(The picture on the right shows the original phonograph removed from the doll's body. When installed in the doll the tiny horn points up to holes in the chest. The phonograph measures only 7" tall, with a wax cylinder measuring 3" in diameter and 5/8" wide.)

Despite several years of experimentation and development, the Edison Talking Doll was a dismal failure that was only marketed for a few short weeks in early 1890. Edison had envisioned the idea of a talking doll as early as 1877, but it was another inventor, William W. Jacques, who first developed a prototype based on Edison's original tinfoil phonograph. Jacques and his partner Lowell Briggs founded the Edison Phonograph Toy Manufacturing Company in 1887 with Edison agreeing to lend his name to the planned product in return for royalties and stock ownership. Before production began, however, Edison took over the company, demoting the founder and leading to years of ill-will and lawsuits.

Edison's Talking Doll was an historic step in phonograph history -- the first phonograph marketed for home entertainment, with a pre-recorded cylinder. The doll stands 22" high and weighs four pounds, with a metal body, articulated wooden limbs, and an imported Simon and Halbig #719 bisque head. The original price was $10 with a simple chemise, and $20-$25 with full dress. This was a huge sum for the time, equal to about two weeks salary for the average person. The phonograph inside the body of the doll was tiny, with a small horn pointing up toward holes in the doll's chest. Cylinders were not interchangeable. There was no spring motor so the child was expected to turn the crank by hand at a steady speed in order for the doll to recite the six-second pre-recorded nursery rhyme. (Edison was later quoted as admitting that "the voices of the little monsters were exceedingly unpleasant to hear.") Unfortunately the delicate mechanism was too fragile for rough usage, and the steel stylus caused the wax record to wear out extremely rapidly.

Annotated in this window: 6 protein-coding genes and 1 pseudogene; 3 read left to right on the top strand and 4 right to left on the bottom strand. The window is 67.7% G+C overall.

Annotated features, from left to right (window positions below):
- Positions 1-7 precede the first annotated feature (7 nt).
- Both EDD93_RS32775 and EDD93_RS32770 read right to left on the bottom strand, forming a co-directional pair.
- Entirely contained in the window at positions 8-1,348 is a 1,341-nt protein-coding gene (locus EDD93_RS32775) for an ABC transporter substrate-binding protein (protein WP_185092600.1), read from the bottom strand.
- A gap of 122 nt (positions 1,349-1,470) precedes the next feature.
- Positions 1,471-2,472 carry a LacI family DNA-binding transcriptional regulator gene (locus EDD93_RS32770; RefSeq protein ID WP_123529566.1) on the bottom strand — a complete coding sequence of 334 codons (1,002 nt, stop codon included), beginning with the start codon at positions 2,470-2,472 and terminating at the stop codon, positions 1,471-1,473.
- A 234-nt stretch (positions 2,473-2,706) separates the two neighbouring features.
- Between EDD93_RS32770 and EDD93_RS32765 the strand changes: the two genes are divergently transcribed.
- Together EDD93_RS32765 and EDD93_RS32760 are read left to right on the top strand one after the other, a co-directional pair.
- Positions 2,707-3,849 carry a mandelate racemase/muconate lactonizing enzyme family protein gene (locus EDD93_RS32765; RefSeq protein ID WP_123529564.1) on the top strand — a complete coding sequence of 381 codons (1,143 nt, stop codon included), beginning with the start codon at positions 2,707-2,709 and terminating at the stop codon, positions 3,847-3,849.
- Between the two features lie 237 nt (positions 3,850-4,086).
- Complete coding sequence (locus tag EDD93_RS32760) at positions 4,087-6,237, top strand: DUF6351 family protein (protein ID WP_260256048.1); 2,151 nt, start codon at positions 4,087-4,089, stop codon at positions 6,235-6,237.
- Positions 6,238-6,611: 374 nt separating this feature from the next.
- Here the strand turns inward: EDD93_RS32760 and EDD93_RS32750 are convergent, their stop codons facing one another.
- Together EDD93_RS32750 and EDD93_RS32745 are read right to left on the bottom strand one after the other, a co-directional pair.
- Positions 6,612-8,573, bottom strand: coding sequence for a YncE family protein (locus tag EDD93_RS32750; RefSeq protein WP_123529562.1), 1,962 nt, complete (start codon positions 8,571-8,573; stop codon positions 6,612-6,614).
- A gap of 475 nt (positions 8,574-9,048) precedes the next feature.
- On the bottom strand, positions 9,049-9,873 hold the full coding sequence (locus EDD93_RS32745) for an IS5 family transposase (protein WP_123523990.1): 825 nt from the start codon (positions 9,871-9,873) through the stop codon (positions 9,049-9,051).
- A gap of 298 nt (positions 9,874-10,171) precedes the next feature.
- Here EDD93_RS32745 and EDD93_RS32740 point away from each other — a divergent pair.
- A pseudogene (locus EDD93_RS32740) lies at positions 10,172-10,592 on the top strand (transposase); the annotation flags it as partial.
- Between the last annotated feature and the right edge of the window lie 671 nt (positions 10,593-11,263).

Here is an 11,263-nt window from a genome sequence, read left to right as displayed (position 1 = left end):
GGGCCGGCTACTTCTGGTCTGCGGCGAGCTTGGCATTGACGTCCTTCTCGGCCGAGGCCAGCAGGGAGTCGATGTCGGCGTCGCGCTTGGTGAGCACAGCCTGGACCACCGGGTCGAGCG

The first dolls were offered for sale on April 7, 1890, at the Lenox Lyceum in New York. Although 2,500 had been shipped by Edison to the Toy Manufacturing Company in March, less than 500 completed dolls were actually sold and most of those were returned by unhappy customers. Production ceased at the beginning of May, 1890 and the dolls were withdrawn from the market. Returned dolls, along with the large remaining stocks of unsold dolls at the Edison factory, were sold off cheaply with the phonographs removed. All Edison dolls are very scarce today but those with their original phonograph intact are extremely rare, with only a few survivors known to exist. (The majority of Edison dolls today either have no phonograph mechanism or are fitted with a replica.) The doll pictured here is complete with its original phonograph and is in exceptional condition.

An original (unused) label made to be pasted on the outside of the box of the Talking Doll. This sample label was enclosed with a letter to shareholders of the Edison Phonograph Toy Manufacturing Co. on October 1, 1889.

This photo, printed from the original glass negative, was taken in my old home town of Springfield, Massachusetts on May 29, 1890 (at 4:30AM according to the photographer's note!). On a telegraph pole in the center there is an advertising handbill for the Edison Talking Doll, indicated by the red arrow. The inset shows a closeup of the handbill. The Edison doll was already pretty much a dead issue by this time.

This photograph represents another of my hobbies. It is a wet-plate collodion tintype typical of the mid-1800s, taken with a reproduction 19th century camera and original ca. 1870 Petzval lens.